Press Release: Arizona Game & Fish Department Won't Let Wolves Be Wild

Anubis drawing

For immediate release: June 24, 2021

Media contacts:

Emily Renn, Grand Canyon Wolf Recovery Project (928) 202-1325
Cyndi Tuell, Western Watersheds Project (520) 272-2454
Jeff Meilander, area resident (928) 202-0588
Sandy Bahr, Sierra Club-Grand Canyon Chapter, (602) 999-5790
Kelly Burke, Wild Arizona, (928) 606-7870


FLAGSTAFF, Ariz. – Conservation groups are voicing opposition today to the Arizona Game and Fish Department’s pursuit to capture a solitary Mexican gray wolf who has been living peacefully in the national forests north of Williams and Flagstaff for over a month. There have been no documented human or domestic animal conflicts with the wolf and the agency seems motivated simply by its insistence that wolves stay south of Interstate 40 for reasons that are wholly political rather than based in science. In addition, the agency’s relocation efforts pose a grave risk to this wolf in the context of active fire danger in the area.

“Arizona Game and Fish Department is unwilling to let wildlife be wild, apparently,” said Sandy Bahr, chapter director for Sierra Club’s Grand Canyon Chapter. “This animal migrated into good habitat, is eating native prey, and is not causing any problems. Yet the agency is still determined to push the wolf back across an arbitrary political line.”

“We have long known that this area provides excellent habitat for wolves, and the wolves are proving that themselves by choosing to move here of their own accord,” said Emily Renn, executive director of Grand Canyon Wolf Recovery Project. “Our community appreciates the important ecological role wolves play and welcomes wolves back to our area. It is time for the agencies to acknowledge that wolves belong here and leave them alone.”

The wolf, named “Anubis” by seventh graders in an annual pup-naming contest, was born in spring 2020 to the Dark Canyon Pack of the Gila National Forest in New Mexico. It is natural for young wolves to disperse long distances and seek out new territories, and the habitat Anubis encountered north of I-40 contains abundant elk and good hiding cover. The Arizona Game & Fish Department has initiated and paid for the capture efforts underway so far, including expensive aerial efforts that entailed a plane and a helicopter last week.

“I would hate to see this wolf removed or relocated. My family and I understand that by living in the forest, we need to coexist with the animals who live here too,” said Jeff Meilander, a Baderville area resident and founder of the Flagstaff EcoRanch. “We are thrilled that one of the few wild wolves in Arizona has taken up residence here and think it’s incredibly cool that he is successfully hunting elk and adding to the biodiversity of Northern Arizona.”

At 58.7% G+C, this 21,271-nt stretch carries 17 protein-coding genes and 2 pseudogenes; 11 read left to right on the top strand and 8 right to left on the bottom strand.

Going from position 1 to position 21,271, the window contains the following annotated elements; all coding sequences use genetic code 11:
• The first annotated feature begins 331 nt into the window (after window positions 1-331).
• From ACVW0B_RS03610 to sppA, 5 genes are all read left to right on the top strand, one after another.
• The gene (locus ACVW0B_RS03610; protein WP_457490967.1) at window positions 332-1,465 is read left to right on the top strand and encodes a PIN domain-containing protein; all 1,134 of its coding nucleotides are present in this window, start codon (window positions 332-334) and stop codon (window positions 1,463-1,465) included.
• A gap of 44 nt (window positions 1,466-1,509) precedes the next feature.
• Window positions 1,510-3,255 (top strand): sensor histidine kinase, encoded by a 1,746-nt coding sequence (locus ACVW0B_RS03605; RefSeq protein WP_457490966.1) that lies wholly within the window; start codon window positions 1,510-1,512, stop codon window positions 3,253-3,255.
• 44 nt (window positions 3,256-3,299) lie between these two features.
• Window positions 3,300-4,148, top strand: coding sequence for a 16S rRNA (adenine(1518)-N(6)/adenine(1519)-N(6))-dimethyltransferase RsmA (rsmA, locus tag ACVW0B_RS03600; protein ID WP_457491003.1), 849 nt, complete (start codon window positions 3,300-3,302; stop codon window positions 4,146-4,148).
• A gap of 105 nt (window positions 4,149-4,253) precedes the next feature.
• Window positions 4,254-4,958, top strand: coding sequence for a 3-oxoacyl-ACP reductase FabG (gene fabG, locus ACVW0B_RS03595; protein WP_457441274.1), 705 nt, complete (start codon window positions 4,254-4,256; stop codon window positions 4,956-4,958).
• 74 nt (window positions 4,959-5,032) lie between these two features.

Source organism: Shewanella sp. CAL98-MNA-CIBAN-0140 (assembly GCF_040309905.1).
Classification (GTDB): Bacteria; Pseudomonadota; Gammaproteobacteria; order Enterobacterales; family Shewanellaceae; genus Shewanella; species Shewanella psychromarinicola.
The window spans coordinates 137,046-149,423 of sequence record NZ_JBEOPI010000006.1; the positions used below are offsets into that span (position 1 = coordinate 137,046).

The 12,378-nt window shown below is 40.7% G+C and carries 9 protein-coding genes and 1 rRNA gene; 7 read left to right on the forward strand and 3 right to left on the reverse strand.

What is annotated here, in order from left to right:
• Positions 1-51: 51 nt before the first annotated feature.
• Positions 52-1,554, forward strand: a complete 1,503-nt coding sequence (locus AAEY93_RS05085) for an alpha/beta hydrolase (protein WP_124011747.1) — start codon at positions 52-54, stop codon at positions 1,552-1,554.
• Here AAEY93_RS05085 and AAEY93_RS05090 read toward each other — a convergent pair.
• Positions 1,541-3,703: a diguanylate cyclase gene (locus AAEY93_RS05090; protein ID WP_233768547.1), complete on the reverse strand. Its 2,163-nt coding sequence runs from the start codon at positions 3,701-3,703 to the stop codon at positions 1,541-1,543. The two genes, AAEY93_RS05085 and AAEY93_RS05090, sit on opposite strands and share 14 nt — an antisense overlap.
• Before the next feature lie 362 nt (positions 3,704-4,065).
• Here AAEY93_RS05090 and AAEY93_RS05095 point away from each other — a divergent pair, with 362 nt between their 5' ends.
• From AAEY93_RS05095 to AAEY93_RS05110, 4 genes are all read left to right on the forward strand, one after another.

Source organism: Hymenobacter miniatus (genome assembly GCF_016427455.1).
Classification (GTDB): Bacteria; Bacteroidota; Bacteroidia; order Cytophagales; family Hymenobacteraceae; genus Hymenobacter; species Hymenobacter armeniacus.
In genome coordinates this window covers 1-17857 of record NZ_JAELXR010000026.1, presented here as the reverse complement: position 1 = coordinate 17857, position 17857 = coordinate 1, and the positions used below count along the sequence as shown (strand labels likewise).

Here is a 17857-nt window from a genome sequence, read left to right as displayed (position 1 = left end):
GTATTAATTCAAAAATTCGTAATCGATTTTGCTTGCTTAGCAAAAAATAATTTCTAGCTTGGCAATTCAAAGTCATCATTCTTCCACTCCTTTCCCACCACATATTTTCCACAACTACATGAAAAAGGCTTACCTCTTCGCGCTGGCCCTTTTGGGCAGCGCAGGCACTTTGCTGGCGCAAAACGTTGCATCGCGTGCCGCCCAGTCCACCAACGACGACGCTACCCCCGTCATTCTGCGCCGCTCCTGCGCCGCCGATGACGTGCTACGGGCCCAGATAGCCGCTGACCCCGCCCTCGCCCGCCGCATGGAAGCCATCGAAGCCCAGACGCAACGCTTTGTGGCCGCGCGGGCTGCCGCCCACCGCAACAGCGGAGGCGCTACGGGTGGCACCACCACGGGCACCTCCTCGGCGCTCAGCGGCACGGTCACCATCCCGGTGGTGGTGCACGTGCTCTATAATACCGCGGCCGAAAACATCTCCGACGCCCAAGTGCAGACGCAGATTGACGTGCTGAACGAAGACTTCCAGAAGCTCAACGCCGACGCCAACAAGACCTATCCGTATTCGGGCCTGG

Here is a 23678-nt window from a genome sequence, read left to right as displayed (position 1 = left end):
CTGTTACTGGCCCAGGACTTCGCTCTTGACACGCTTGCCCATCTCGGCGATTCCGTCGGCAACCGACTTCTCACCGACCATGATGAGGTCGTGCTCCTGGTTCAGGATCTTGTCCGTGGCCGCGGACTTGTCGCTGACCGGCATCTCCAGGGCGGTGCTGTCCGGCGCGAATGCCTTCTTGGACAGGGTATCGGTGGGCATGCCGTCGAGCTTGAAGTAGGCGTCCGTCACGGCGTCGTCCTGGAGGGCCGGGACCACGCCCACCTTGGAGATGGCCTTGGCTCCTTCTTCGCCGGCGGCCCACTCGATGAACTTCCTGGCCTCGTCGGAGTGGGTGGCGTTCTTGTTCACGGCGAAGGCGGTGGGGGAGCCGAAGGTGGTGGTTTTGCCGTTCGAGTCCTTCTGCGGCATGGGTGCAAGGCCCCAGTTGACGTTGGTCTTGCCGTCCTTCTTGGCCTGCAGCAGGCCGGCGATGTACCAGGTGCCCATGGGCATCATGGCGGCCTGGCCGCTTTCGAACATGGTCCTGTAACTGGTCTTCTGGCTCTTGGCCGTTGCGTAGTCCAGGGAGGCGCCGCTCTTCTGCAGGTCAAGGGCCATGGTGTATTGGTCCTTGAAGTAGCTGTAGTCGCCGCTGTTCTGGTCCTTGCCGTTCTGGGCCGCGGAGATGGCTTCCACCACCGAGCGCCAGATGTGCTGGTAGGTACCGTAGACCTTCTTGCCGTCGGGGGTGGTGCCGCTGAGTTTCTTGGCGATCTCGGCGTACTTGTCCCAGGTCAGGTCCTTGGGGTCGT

“The Department has engaged in Mexican wolf recovery for many years, but this action is heavy-handed and reflects an unwillingness to let wild wolves be free,” said Cyndi Tuell, Arizona and New Mexico director of Western Watersheds Project. “Their management decisions here appear to be based on fear and politics rather than wolf behavior or science.”

Scientists have concluded that establishing a population of wolves in the Grand Canyon region of northern Arizona is necessary for Mexican gray wolf recovery as part of the larger recovery efforts throughout the Southwest. The agencies responsible for the reintroduction program have the opportunity right now under a court order to revise the management rule to allow dispersing wolves to move north of I-40 and contribute to recovery.

“This dispersing Mexican gray wolf has bravely ground-truthed much of a regional wildlife movement pathway that connects New Mexico’s wild Gila, across the Mogollon Rim into northern Arizona, and up to Grand Canyon,” said Kelly Burke, executive director of Wild Arizona. “He’s showing us that the science is right on wolf recovery. Let’s not set recovery back by this state agency’s misguided effort to capture him.”

The Coconino and Kaibab National Forests are currently closed to the public due to extreme fire risk. Violating national forest closures and fire restrictions carries a mandatory appearance in federal court, punishable as a Class B misdemeanor with a fine of up to $5,000 for an individual or $10,000 for an organization, or up to six months in prison, or both.

Mexican gray wolves are protected under the Endangered Species Act. Killing a Mexican wolf is a violation of the Federal Endangered Species Act and can result in criminal penalties of up to $50,000, and/or not more than one year in jail, and/or a civil penalty of up to $25,000.